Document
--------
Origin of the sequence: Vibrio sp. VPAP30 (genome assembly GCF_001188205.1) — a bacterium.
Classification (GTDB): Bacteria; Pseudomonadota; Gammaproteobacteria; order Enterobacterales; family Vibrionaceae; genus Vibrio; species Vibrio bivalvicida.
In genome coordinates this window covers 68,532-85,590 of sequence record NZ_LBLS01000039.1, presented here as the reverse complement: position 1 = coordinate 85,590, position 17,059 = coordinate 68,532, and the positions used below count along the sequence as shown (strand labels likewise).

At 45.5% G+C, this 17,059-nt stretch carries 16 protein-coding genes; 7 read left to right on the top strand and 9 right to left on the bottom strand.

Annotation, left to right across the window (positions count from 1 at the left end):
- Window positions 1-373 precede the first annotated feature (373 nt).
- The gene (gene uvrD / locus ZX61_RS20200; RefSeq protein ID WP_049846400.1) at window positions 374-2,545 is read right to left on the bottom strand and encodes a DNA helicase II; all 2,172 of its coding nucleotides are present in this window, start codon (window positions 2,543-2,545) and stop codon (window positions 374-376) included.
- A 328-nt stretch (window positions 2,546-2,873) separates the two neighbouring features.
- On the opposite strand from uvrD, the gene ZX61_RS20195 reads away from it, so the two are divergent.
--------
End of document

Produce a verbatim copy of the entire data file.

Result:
Origin of the sequence: Vibrio sp. VPAP30 (genome assembly GCF_001188205.1) — a bacterium.
Classification (GTDB): Bacteria; Pseudomonadota; Gammaproteobacteria; order Enterobacterales; family Vibrionaceae; genus Vibrio; species Vibrio bivalvicida.
In genome coordinates this window covers 68,532-85,590 of sequence record NZ_LBLS01000039.1, presented here as the reverse complement: position 1 = coordinate 85,590, position 17,059 = coordinate 68,532, and the positions used below count along the sequence as shown (strand labels likewise).

At 45.5% G+C, this 17,059-nt stretch carries 16 protein-coding genes; 7 read left to right on the top strand and 9 right to left on the bottom strand.

Annotation, left to right across the window (positions count from 1 at the left end):
- Window positions 1-373 precede the first annotated feature (373 nt).
- The gene (gene uvrD / locus ZX61_RS20200; RefSeq protein ID WP_049846400.1) at window positions 374-2,545 is read right to left on the bottom strand and encodes a DNA helicase II; all 2,172 of its coding nucleotides are present in this window, start codon (window positions 2,543-2,545) and stop codon (window positions 374-376) included.
- A 328-nt stretch (window positions 2,546-2,873) separates the two neighbouring features.
- On the opposite strand from uvrD, the gene ZX61_RS20195 reads away from it, so the two are divergent.